Don’t be “right” and dead


I was once driving with my wife and we were stopped at a red light. We were kind of in a hurry and she was a little more frantic about making it on time than I was. So, when the light turned green, she hollers, “Go! C’mon, it’s green.” And as soon as she finishes saying, “It’s green”, a pickup truck comes barreling through the intersection.

Now, had I been in that intersection, we would have been in a serious car wreck. And yes, in the eyes of the law, we would not have violated any traffic rules. The pickup truck had run a red light. They were the ones at fault. But, is that really any consolation for a major, potentially fatal car accident? I don’t think so.

In a nutshell, this is really what defensive driving is all about: assuming that someone else is going to make a mistake and being prepared for those mistakes.

Here are two other common scenarios where being right could end up being the wrong move.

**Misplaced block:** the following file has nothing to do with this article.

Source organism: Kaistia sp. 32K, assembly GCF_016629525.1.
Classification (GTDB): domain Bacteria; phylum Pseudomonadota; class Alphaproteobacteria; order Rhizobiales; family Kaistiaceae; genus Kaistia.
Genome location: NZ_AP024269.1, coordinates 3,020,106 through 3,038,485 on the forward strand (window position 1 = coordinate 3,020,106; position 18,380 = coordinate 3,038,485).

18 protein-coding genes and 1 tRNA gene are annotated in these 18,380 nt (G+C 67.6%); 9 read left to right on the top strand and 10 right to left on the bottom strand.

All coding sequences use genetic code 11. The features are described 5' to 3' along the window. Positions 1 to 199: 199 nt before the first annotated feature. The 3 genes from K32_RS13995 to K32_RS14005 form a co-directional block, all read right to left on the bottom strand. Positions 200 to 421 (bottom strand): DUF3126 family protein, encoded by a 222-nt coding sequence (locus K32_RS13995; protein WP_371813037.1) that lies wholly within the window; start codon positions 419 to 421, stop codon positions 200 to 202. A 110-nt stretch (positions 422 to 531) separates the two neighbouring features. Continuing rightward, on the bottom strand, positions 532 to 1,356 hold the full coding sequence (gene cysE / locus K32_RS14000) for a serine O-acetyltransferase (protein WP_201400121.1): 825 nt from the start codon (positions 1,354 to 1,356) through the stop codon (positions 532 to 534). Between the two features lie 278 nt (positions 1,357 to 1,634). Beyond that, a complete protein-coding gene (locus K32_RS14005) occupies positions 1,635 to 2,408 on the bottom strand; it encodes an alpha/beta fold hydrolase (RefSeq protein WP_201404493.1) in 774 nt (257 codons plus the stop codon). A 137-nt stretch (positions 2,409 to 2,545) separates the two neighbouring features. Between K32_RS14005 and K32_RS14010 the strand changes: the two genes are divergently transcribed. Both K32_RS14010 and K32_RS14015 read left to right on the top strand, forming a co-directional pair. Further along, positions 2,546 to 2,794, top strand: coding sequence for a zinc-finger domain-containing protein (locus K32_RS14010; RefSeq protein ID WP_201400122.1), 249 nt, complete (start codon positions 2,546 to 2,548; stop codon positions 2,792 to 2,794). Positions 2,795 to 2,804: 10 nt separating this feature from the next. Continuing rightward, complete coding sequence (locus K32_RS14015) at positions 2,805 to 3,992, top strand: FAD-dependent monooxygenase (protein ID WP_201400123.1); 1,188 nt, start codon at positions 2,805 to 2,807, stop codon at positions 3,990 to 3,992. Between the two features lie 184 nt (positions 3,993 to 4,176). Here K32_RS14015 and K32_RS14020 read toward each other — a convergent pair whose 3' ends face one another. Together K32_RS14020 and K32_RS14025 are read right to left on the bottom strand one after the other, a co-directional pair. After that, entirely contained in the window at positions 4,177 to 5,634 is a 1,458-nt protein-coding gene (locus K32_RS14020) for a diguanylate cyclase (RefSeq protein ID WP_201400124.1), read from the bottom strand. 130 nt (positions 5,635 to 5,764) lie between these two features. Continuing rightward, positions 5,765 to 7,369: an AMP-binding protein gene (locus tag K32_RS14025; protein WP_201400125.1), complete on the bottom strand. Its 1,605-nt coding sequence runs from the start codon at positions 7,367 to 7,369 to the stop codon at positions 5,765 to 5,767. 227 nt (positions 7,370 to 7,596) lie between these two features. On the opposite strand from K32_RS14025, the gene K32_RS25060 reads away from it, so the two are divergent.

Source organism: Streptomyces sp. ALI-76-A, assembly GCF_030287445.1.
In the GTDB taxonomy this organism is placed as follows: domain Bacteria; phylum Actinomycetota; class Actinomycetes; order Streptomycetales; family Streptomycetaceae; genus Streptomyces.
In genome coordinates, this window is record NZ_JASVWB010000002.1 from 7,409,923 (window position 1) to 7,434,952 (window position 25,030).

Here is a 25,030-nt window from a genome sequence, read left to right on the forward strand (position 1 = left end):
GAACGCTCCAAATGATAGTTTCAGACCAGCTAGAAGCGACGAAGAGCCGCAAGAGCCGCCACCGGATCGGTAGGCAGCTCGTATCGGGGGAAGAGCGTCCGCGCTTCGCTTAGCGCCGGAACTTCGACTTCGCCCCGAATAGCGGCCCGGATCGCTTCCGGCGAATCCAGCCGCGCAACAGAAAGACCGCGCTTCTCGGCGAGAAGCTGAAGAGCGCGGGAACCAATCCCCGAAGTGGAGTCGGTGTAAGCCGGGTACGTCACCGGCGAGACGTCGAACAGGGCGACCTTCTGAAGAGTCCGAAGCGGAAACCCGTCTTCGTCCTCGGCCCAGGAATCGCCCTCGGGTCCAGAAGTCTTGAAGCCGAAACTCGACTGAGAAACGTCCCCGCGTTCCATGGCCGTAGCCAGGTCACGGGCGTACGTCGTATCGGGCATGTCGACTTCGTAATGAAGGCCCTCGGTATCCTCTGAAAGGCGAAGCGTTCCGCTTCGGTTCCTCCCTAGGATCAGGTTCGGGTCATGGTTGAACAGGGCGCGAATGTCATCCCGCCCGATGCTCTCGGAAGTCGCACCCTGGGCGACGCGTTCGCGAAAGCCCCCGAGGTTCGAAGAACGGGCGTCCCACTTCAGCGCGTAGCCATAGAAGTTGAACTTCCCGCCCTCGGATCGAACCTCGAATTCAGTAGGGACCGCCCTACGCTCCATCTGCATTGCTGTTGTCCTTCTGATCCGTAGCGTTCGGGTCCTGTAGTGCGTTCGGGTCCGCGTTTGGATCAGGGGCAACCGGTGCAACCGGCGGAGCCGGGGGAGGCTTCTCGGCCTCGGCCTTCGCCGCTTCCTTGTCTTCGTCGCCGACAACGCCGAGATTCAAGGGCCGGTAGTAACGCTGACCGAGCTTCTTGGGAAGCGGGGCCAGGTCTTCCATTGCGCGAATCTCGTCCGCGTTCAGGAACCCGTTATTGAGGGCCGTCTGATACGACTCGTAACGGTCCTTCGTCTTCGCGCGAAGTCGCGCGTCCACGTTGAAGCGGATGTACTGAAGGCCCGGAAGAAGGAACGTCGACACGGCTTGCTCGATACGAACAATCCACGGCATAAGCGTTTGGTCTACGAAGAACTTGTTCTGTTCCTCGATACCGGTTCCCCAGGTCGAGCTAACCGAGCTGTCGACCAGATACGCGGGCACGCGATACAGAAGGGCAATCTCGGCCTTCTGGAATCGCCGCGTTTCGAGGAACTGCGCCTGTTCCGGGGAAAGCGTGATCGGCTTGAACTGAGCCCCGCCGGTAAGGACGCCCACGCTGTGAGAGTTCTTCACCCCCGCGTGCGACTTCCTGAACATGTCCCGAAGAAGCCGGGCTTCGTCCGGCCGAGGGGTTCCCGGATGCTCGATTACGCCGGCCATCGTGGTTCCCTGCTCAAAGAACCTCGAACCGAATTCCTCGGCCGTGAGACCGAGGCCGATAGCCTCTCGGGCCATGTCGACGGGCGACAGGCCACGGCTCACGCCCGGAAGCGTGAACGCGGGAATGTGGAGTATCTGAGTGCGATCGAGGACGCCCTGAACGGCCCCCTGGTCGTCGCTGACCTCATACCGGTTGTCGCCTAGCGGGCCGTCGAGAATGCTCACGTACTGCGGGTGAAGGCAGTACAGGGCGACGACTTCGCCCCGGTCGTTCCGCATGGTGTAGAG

Four-way stops:

You and a car to your left arrive at the four-way stop at the same time. You have the right of way. But, the other car performs a rolling stop and accelerates quickly through the intersection without waiting for you. If you aren’t paying attention to their actions, you could easily end up in a collision.

Exiting the highway:

Cars exiting the highway have the right-of-way over cars entering it. Does every other car on the road know and obey this rule? Probably not. So, if you’re attempting to leave a freeway via a weave lane, be wary of cars using the weave lane to enter the road. Again, you have the right of way, but that doesn’t mean other cars will yield it to you.

When it comes to driving, being safe is more important being right. And in today’s driving environment, being “in the right” does not necessarily mean you’re safe.


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